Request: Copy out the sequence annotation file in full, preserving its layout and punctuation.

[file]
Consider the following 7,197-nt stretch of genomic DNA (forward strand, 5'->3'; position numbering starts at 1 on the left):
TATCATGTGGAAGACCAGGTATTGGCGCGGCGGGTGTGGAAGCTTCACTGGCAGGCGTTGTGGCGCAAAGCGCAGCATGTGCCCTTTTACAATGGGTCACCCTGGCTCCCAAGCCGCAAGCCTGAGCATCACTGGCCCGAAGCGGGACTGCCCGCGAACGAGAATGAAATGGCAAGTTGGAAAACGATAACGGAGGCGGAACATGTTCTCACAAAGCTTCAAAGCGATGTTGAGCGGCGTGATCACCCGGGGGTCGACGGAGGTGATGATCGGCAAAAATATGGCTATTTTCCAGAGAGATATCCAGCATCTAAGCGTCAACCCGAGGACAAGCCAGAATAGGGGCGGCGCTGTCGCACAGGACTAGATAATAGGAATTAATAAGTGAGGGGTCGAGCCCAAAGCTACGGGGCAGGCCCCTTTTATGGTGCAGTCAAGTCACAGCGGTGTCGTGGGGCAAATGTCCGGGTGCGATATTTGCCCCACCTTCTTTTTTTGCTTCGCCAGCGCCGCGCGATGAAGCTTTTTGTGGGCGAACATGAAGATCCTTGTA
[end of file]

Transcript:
Consider the following 7,197-nt stretch of genomic DNA (forward strand, 5'->3'; position numbering starts at 1 on the left):
TATCATGTGGAAGACCAGGTATTGGCGCGGCGGGTGTGGAAGCTTCACTGGCAGGCGTTGTGGCGCAAAGCGCAGCATGTGCCCTTTTACAATGGGTCACCCTGGCTCCCAAGCCGCAAGCCTGAGCATCACTGGCCCGAAGCGGGACTGCCCGCGAACGAGAATGAAATGGCAAGTTGGAAAACGATAACGGAGGCGGAACATGTTCTCACAAAGCTTCAAAGCGATGTTGAGCGGCGTGATCACCCGGGGGTCGACGGAGGTGATGATCGGCAAAAATATGGCTATTTTCCAGAGAGATATCCAGCATCTAAGCGTCAACCCGAGGACAAGCCAGAATAGGGGCGGCGCTGTCGCACAGGACTAGATAATAGGAATTAATAAGTGAGGGGTCGAGCCCAAAGCTACGGGGCAGGCCCCTTTTATGGTGCAGTCAAGTCACAGCGGTGTCGTGGGGCAAATGTCCGGGTGCGATATTTGCCCCACCTTCTTTTTTTGCTTCGCCAGCGCCGCGCGATGAAGCTTTTTGTGGGCGAACATGAAGATCCTTGTA